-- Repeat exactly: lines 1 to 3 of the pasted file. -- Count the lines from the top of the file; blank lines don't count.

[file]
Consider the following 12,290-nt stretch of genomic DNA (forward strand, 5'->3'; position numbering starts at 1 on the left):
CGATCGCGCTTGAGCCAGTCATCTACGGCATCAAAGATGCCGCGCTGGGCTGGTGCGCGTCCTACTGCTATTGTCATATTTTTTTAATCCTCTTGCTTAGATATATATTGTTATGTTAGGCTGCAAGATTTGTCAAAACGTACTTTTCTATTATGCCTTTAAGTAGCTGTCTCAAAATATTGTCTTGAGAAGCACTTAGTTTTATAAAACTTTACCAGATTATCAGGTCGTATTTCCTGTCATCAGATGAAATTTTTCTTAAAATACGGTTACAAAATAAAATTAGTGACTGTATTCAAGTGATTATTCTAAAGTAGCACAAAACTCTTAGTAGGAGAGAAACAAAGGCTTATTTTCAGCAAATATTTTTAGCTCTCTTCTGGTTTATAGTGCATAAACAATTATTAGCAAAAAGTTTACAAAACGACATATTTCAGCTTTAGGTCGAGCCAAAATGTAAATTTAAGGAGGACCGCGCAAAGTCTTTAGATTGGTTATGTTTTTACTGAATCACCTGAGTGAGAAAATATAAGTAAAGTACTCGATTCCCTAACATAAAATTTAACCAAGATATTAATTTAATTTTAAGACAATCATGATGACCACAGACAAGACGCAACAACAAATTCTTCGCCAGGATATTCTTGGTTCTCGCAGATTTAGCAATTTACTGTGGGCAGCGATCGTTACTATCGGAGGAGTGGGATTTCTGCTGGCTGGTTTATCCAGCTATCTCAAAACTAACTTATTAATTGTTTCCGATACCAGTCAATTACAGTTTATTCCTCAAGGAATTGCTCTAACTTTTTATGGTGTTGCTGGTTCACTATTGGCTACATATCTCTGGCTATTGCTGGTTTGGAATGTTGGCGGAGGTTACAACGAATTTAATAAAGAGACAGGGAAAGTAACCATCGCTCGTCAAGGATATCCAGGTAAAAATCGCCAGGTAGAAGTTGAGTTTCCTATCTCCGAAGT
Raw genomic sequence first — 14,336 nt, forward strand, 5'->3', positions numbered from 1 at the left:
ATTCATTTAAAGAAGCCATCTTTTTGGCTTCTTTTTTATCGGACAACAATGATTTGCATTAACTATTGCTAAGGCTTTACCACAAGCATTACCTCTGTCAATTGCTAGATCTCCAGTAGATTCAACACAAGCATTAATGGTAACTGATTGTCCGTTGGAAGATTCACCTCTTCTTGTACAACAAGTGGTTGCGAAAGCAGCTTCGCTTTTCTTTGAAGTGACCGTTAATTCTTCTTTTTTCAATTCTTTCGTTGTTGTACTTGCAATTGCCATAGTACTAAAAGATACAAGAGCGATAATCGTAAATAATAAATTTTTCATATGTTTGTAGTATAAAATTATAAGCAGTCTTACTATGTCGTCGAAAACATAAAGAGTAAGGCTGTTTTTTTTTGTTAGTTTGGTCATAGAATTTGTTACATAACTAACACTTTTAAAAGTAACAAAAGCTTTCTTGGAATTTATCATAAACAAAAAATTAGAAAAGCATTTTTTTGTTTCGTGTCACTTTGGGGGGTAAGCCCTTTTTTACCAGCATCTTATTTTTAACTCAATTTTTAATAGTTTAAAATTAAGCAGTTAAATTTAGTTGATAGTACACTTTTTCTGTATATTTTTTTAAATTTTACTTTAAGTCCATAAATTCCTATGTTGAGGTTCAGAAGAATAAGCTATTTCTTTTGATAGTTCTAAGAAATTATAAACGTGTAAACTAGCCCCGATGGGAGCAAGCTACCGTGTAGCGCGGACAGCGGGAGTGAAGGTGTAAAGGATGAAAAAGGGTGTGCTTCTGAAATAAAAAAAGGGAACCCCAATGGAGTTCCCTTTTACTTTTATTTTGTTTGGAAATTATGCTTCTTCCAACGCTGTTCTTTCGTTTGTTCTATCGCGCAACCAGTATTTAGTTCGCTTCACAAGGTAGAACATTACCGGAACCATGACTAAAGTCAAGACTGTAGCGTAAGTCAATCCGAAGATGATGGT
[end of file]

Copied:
Consider the following 12,290-nt stretch of genomic DNA (forward strand, 5'->3'; position numbering starts at 1 on the left):
CGATCGCGCTTGAGCCAGTCATCTACGGCATCAAAGATGCCGCGCTGGGCTGGTGCGCGTCCTACTGCTATTGTCATATTTTTTTAATCCTCTTGCTTAGATATATATTGTTATGTTAGGCTGCAAGATTTGTCAAAACGTACTTTTCTATTATGCCTTTAAGTAGCTGTCTCAAAATATTGTCTTGAGAAGCACTTAGTTTTATAAAACTTTACCAGATTATCAGGTCGTATTTCCTGTCATCAGATGAAATTTTTCTTAAAATACGGTTACAAAATAAAATTAGTGACTGTATTCAAGTGATTATTCTAAAGTAGCACAAAACTCTTAGTAGGAGAGAAACAAAGGCTTATTTTCAGCAAATATTTTTAGCTCTCTTCTGGTTTATAGTGCATAAACAATTATTAGCAAAAAGTTTACAAAACGACATATTTCAGCTTTAGGTCGAGCCAAAATGTAAATTTAAGGAGGACCGCGCAAAGTCTTTAGATTGGTTATGTTTTTACTGAATCACCTGAGTGAGAAAATATAAGTAAAGTACTCGATTCCCTAACATAAAATTTAACCAAGATATTAATTTAATTTTAAGACAATCATGATGACCACAGACAAGACGCAACAACAAATTCTTCGCCAGGATATTCTTGGTTCTCGCAGATTTAGCAATTTACTGTGGGCAGCGATCGTTACTATCGGAGGAGTGGGATTTCTGCTGGCTGGTTTATCCAGCTATCTCAAAACTAACTTATTAATTGTTTCCGATACCAGTCAATTACAGTTTATTCCTCAAGGAATTGCTCTAACTTTTTATGGTGTTGCTGGTTCACTATTGGCTACATATCTCTGGCTATTGCTGGTTTGGAATGTTGGCGGAGGTTACAACGAATTTAATAAAGAGACAGGGAAAGTAACCATCGCTCGTCAAGGATATCCAGGTAAAAATCGCCAGGTAGAAGTTGAGTTTCCTATCTCCGAAGT
Raw genomic sequence first — 14,336 nt, forward strand, 5'->3', positions numbered from 1 at the left: